What Does Your Calling Card Look Like?

Written By: W. Howard Buddin Jr., Ph.D. & S. Marc Testa, Ph.D.
Published On: 11/15/2013

Consider the following idea: a neuropsychologist’s report is their calling card. The idea is that your report goes out to the world; it’s your emissary. We could extend it a bit further, though, and say that everything with which your name is associated and/or over which you have/had some control is your calling card. This might include Web sites, research, and public speaking appearances. As a quick test, head over to your favorite search engine and Google/Bing/DDG [1] yourself. What do the results look like? Keeping in mind that this is exactly what anyone who looks for you would see, are you okay with the results?

You certainly can’t control everything about how the public perceives you, but you can control just about everything that you produce – especially your reports.

In this post, we’d like to talk about something that most neuropsychologists have probably never considered: typography. We have found that typography is an important subject in many fields, including several sciences.

So, what is typography, exactly?

“Typography is the visual component of the written word.”

That quote was pulled From “What is Typography", which is part of the excellent, concise typography primer Butterick’s Practical Typography. We have read his guide from wire-to-wire, and cannot say enough about it. More on that in just a bit.

First, though, let’s address something that you might be wondering: why does typography matter? Isn’t it the content of my report that is most important? Well, yes. Mostly. Consider the following scenario, which plays out all the time.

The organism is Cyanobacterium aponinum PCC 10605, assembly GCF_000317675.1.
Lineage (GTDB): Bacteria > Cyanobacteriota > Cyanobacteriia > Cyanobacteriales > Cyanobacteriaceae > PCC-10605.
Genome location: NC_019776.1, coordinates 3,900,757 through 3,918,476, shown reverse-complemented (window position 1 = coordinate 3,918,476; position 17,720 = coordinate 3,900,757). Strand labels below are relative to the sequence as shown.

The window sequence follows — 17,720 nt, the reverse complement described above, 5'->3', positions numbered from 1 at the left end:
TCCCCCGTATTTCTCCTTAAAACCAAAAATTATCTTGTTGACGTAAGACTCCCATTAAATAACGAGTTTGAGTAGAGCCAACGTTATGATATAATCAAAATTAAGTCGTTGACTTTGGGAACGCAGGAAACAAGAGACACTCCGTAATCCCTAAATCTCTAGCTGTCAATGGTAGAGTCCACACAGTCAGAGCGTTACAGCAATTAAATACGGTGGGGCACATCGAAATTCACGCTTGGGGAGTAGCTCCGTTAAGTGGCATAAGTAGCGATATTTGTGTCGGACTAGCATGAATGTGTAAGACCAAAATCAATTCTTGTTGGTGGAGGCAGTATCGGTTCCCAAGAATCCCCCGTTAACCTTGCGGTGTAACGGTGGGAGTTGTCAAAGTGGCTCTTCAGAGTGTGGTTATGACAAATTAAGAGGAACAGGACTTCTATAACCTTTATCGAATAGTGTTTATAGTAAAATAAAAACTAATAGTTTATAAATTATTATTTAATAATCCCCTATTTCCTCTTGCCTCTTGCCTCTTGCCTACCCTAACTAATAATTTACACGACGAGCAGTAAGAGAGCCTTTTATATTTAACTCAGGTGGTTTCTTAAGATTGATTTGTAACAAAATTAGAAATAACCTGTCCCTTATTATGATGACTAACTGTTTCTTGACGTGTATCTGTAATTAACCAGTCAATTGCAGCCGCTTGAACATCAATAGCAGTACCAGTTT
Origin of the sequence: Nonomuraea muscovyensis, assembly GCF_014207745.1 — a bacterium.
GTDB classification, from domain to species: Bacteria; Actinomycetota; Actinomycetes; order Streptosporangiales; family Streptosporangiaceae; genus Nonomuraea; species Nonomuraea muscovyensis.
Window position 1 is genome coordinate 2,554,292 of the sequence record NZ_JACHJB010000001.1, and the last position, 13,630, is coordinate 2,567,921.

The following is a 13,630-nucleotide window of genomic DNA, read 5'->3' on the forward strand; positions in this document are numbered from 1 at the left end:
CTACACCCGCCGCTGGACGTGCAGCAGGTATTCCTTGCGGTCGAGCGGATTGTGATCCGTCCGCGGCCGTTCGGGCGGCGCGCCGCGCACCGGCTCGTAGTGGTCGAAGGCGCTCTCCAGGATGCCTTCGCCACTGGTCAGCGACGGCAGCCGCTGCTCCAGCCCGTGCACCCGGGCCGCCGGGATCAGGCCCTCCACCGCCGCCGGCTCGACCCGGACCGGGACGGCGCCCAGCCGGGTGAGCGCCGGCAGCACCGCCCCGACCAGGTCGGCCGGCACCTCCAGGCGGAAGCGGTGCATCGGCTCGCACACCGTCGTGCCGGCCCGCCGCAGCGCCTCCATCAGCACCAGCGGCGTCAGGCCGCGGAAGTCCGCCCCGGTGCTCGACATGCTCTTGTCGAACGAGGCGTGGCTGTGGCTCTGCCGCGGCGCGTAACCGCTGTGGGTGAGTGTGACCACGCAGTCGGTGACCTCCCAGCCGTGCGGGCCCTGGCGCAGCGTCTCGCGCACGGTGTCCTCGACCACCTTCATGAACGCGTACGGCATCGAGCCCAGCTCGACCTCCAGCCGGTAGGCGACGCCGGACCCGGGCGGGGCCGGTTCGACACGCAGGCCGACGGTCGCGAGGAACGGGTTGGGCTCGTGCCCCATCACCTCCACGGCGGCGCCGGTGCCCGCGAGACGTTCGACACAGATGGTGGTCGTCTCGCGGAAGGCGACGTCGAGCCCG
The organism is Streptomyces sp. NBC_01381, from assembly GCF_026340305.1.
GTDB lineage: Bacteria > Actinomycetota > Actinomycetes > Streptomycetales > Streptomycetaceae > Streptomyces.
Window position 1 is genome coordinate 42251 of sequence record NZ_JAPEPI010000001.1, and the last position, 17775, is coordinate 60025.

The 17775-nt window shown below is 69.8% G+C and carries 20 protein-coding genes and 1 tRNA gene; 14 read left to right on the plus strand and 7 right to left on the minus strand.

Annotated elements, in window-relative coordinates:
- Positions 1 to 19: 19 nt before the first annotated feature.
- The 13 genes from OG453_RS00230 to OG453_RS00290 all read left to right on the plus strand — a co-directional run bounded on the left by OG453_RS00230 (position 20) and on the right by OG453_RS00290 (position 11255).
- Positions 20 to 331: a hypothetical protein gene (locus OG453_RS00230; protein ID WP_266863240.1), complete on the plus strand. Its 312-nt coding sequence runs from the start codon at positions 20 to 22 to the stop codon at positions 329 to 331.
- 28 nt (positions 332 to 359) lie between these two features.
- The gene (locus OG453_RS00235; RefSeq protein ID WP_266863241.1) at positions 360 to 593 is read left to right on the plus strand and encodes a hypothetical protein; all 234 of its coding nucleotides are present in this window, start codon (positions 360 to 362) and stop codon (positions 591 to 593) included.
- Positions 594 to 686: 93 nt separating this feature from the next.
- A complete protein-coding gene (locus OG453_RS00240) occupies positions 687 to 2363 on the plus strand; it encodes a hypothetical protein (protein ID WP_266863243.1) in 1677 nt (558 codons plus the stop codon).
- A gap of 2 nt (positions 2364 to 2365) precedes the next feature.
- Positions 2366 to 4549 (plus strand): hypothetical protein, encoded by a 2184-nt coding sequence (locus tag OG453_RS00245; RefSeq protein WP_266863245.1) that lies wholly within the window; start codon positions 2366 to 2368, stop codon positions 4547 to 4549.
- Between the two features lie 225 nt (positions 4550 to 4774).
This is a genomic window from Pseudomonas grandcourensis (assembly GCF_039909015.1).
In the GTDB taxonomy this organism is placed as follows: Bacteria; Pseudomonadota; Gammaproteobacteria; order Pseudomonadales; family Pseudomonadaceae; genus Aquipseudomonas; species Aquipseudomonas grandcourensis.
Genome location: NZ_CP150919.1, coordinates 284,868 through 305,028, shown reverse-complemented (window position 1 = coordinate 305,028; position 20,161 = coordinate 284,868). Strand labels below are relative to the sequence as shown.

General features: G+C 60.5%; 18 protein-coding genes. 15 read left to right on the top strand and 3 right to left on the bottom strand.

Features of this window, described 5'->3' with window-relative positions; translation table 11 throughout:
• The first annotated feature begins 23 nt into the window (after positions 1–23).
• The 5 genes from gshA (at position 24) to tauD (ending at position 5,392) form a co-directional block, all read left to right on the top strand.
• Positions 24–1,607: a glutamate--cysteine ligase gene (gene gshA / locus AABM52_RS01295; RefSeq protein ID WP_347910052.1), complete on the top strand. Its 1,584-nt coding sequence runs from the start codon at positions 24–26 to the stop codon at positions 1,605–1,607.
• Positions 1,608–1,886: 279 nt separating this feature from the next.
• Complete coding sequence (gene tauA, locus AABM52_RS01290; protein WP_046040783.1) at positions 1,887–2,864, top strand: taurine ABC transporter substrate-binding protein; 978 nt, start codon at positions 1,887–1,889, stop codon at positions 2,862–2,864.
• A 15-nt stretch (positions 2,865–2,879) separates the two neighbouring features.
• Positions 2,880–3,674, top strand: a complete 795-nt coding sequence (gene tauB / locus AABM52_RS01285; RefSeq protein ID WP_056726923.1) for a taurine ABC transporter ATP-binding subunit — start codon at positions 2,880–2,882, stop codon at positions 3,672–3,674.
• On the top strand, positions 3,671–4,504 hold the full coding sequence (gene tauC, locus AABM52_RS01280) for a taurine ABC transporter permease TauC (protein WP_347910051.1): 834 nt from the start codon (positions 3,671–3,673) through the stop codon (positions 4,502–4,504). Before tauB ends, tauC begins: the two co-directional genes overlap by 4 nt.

You’re interviewing candidates for a job/fellowship/internship. You’ve made your way down to the final two, both of whom are equally skilled, etc. You lay the C.V.s out side-by-side. One uses MS Word default settings (12pt. Times New Roman, et al.), with lengthy, tightly spaced lines that make reading a chore. The other candidate, however, took the time to create a neat, readable C.V., that was typeset with LaTeX, and that used a custom Serif font-face that she had purchased.

Of the two, which candidate would you be most likely to choose (again, with all other factors being improbably equal)? Probably the person who appears to have put in some extra effort, without being over-the-top. Heuristics would almost demand that the second candidate is sensibly detail-oriented, has, or knows how to access, uncommon skill sets or resources, and demonstrates an appreciation for how others view her work.

So, if you might choose a candidate based on the attention to detail that they put forth on a C.V., might someone else not evaluate your work similarly? A little bit of good typography could make the difference.

Again, take a look at Butterick’s guide. You might be surprised to learn that a tab stop is not when you’ve been cut off by the bartender, and that widow and orphan control is, well…not what it sounds like it is.

  1. DDG = DuckDuckGo; our favorite search engine.  ↩

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